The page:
Note: This is an archived Handbook entry from 2013.
|Dates & Locations:|| |
This subject is not offered in 2013.
|Time Commitment:||Contact Hours: The total class time is between 24 and 26 hours. |
Total Time Commitment: Not available
|Recommended Background Knowledge:||
Applicants without legal qualifications should note that subjects are offered in the discipline of law at an advanced graduate level. While every effort will be made to meet the needs of students trained in other fields, concessions will not be made in the general level of instruction or assessment. Most subjects assume the knowledge usually acquired in a degree in law (LLB, JD or equivalent). Applicants should note that admission to some subjects in the Melbourne Law Masters will be dependent upon the individual applicant’s educational background and professional experience.
|Non Allowed Subjects:||None|
|Core Participation Requirements:||
The Melbourne Law Masters welcomes applications from students with disabilities. The inherent academic requirements for study in the Melbourne Law Masters are:
Students who feel their disability will inhibit them from meeting these inherent academic requirements are encouraged to contact the Disability Liaison Unit: www.services.unimelb.edu.au/disability/
For more information, contact the Melbourne Law Masters office.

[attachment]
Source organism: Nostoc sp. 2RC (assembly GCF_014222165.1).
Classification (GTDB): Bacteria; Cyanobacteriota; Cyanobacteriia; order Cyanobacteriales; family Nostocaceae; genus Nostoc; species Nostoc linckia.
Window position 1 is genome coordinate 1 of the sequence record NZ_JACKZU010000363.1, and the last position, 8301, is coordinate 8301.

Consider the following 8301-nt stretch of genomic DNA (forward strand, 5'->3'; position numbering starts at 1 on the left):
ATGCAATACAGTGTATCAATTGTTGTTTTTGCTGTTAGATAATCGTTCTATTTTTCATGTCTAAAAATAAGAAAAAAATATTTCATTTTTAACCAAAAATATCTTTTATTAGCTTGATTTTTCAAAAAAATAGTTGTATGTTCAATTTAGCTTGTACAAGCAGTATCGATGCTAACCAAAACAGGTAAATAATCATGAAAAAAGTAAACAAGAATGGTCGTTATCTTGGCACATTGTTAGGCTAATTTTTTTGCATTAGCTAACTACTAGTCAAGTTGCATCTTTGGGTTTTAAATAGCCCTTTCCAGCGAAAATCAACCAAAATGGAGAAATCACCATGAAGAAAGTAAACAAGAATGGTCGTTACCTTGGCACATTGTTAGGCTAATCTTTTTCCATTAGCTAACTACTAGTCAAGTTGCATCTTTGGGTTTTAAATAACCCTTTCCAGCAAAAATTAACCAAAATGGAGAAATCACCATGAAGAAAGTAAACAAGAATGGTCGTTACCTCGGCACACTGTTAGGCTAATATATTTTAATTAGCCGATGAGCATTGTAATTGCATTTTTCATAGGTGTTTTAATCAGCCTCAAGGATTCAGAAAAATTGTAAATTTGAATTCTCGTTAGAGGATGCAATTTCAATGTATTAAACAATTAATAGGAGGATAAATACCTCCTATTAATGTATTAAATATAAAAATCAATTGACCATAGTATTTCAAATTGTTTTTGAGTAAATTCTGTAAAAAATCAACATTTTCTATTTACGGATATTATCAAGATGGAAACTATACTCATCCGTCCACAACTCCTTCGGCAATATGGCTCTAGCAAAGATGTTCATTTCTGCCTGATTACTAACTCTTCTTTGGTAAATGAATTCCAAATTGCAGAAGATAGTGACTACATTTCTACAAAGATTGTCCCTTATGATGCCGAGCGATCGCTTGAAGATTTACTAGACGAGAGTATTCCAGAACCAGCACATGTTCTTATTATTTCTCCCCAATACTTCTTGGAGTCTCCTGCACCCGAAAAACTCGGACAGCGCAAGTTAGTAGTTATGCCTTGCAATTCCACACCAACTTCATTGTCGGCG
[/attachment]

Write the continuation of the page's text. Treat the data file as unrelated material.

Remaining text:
Where States are mainly political and territorial entities, nations are more properly understood as communities of cultural relatedness. National identity and loyalty can be powerful; it can also intertwine or conflict with other collective identities such as class, race, gender and sexuality. Nationalism has played a part in the great political shifts and conflicts of the last few decades from the bloodshed in the former Yugoslavia and Rwanda to the populist revolutions of the Middle East. Australia, Europe and North America continue to struggle with the cultural diversity within their borders.
This subject will focus on the commitments, associations, philosophies and legal techniques – national and international – used to develop and contest national identities. Professor Karen Knop has written on these issues from the perspectives of public international law, private international law and citizenship theory, with an emphasis on the challenges of gender and cultural diversity.
Principal topics will include:
A student who has successfully completed this subject will:
10,000 word research paper (100%) (28 August) on a topic approved by the subject coordinator
Core subject materials will be provided free of charge to all students. Some subjects require further texts to be purchased. Visit the Melbourne Law Masters website for more information about this subject.
|Breadth Options:|| |
This subject is not available as a breadth subject.
|Fees Information:||Subject EFTSL, Level, Discipline & Census Date|
|Links to further information:||http://www.law.unimelb.edu.au/subject/LAWS70427/2013|
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